Stretching 206.6 inches long, 74.9 inches wide, and 58.2 inches tall, the 7 is undeniably more of an evolution than a revolution when viewed from a distance. Its front end falls perfectly in line with BMW’s current design language thanks to elongated LED headlights that stretch into the kidney grille, a sculpted hood and a wide air dam that runs the entire width of the lower bumper. The 7 is the first BMW to feature an Active Kidney Grille with a visible air flap control.
When viewed from either side, the 7 is characterized by Air Breathers behind the front wheel arches that are designed to reduce turbulence in the wheel housings, thin strips of chrome trim above the rocker panels and, of course, BMW’s traditional Hofmeister Kink. Buyers in Europe have access to both short- and long-wheelbase versions of the 7, but the shorter model will not be offered on our shores.
The understated, elegant look continues out back with L-shaped LED tail lamps connected by a thin strip of chrome trim and two exhaust pipes integrated into the rear bumper. Six-cylinder models come standard with 18-inch alloy wheels, eight-cylinder models stand out thanks to 19-inch units and bling-focused buyers can order 21-inch alloys at an extra cost.
The evolutionary treatment is only skin-deep, and the 7 rides on a brand new modular platform that’s made out of lightweight materials such as carbon fiber-reinforced plastic, ultra-high-tensile steels and aluminum. Built using technology gleaned from BMW’s i sub-brand, the modular platform makes the 7 nearly 200 pounds lighter than the outgoing model, a diet that improves both fuel economy and handling, and gives it a perfect 50:50 weight distribution.
Inside, the 7 features a driver-focused dashboard with a horizontal surface structure that gives the cockpit an extra sense of space, a three-spoke multi-function steering wheel and a configurable 12.3-inch digital instrument cluster. The interior can be spruced up by choosing one of five colors and either real wood or aluminum trim.
The 7 inaugurates BMW’s iDrive 5.0 infotainment system. The software can be controlled by using a touch screen, voice commands, a controller knob on the center console or BMW’s new gesture control technology. IDrive 5.0 will gradually trickle down to other members of the automaker’s lineup over the coming years.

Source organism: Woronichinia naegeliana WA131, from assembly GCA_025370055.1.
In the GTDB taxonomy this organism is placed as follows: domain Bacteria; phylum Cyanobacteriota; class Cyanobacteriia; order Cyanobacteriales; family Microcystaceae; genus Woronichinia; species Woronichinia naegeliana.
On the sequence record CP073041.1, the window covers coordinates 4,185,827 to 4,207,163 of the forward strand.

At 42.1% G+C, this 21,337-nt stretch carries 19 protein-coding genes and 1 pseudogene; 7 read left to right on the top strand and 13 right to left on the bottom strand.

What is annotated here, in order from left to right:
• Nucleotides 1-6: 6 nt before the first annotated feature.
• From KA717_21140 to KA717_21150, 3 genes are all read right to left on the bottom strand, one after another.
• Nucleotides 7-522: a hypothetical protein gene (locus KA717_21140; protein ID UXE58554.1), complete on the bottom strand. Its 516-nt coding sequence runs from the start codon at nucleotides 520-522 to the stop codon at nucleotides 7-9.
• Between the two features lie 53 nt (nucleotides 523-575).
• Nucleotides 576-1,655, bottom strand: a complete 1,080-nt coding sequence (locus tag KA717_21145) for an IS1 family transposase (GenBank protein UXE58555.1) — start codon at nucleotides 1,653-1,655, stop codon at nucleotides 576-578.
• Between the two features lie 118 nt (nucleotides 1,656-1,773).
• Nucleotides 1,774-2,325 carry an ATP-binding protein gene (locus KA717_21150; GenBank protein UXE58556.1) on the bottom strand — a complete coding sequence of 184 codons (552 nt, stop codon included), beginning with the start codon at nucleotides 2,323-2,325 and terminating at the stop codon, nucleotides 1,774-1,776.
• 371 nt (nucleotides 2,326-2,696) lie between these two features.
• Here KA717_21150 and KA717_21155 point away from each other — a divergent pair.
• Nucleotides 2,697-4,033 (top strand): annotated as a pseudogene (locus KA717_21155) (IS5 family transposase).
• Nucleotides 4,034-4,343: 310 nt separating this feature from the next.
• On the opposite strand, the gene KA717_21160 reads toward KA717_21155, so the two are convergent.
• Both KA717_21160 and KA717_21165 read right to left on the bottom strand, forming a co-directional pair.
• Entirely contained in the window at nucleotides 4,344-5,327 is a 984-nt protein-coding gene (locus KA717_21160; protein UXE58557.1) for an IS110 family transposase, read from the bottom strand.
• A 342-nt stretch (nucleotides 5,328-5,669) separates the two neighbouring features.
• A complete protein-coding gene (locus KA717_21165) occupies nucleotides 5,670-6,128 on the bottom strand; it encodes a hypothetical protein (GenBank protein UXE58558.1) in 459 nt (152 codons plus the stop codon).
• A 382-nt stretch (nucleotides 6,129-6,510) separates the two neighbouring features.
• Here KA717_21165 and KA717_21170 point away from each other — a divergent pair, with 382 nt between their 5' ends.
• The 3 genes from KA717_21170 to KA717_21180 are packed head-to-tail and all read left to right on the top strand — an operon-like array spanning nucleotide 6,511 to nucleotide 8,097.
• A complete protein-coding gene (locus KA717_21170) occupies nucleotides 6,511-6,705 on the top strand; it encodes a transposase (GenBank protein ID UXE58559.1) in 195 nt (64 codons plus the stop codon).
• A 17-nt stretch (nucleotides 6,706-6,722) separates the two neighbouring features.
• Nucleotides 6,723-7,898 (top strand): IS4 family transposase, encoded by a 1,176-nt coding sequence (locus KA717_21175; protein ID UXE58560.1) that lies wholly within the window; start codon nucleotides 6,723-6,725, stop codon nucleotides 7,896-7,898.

No expense was spared in creating a luxurious ambiance, and the 7 packs heated armrests in the doors and the center console, a two-section panoramic sunroof, a WiFi hotspot, a touch-sensitive panel for the climate control and a wireless charging pad for mobile devices. Customers who don’t plan on driving themselves can order the Luxury Rear Seat Package, which coddles the rear occupants with massaging seats and a vitality program designed to revitalize the body on long trips.
The 7 comes standard with a self-leveling air suspension system that keeps the ride height at a constant level no matter how many occupants are on board. The driver can manually raise the suspension when driving over rough roads or approaching a steep driveway, and selecting Sport mode automatically lowers the ride height at high speeds.
Under the Hood
At launch, U.S. buyers will be asked to choose from two models called 740i and 750i xDrive, respectively. The 740i is powered by a new turbocharged 3.0-liter straight-six engine that was inaugurated by the 2016 340i. The six makes 320 horsepower between 5,200 rpm and 6,500 rpm and 330 foot-pounds of torque at just 1,380 rpm, enough grunt to send the 740i from zero to 60 mph in 5.4 seconds.
The 750i ups the ante with a turbocharged 4.4-liter V8 engine tuned to generate 445 horsepower between 5,500 and 6,000 rpm and a generous 480 foot-pounds of torque from 1,800 all the way to 4,500 rpm. With the V8, the 4,610-pound 7 Series can reach 60 mph from a stop in a sports car-like 4.3 seconds.
Both engines are bolted to an eight-speed automatic transmission with shift paddles and, surprisingly, a launch control function. The 740i comes standard with rear-wheel drive, while the 750i boasts BMW’s weather-beating xDrive all-wheel drive system.
A plug-in hybrid model called 740e xDrive will join the lineup next year. The 740e will be powered by a gasoline-electric drivetrain made up of a turbocharged 2.0-liter four-cylinder engine and a compact electric motor built into a hybrid-specific eight-speed automatic transmission. Linked to a lithium-ion battery pack, the motor will be able to power the 7 by itself for up to 23 miles at speeds of up to 75 mph.
After greeting the public for the first time at this September’s Frankfurt Motor Show, the 2016 BMW 7 Series is scheduled to land in U.S. showrooms in the fall of 2015. The 740i will carry a base price of $81,300, while the 750i xDrive will sticker for $97,400.
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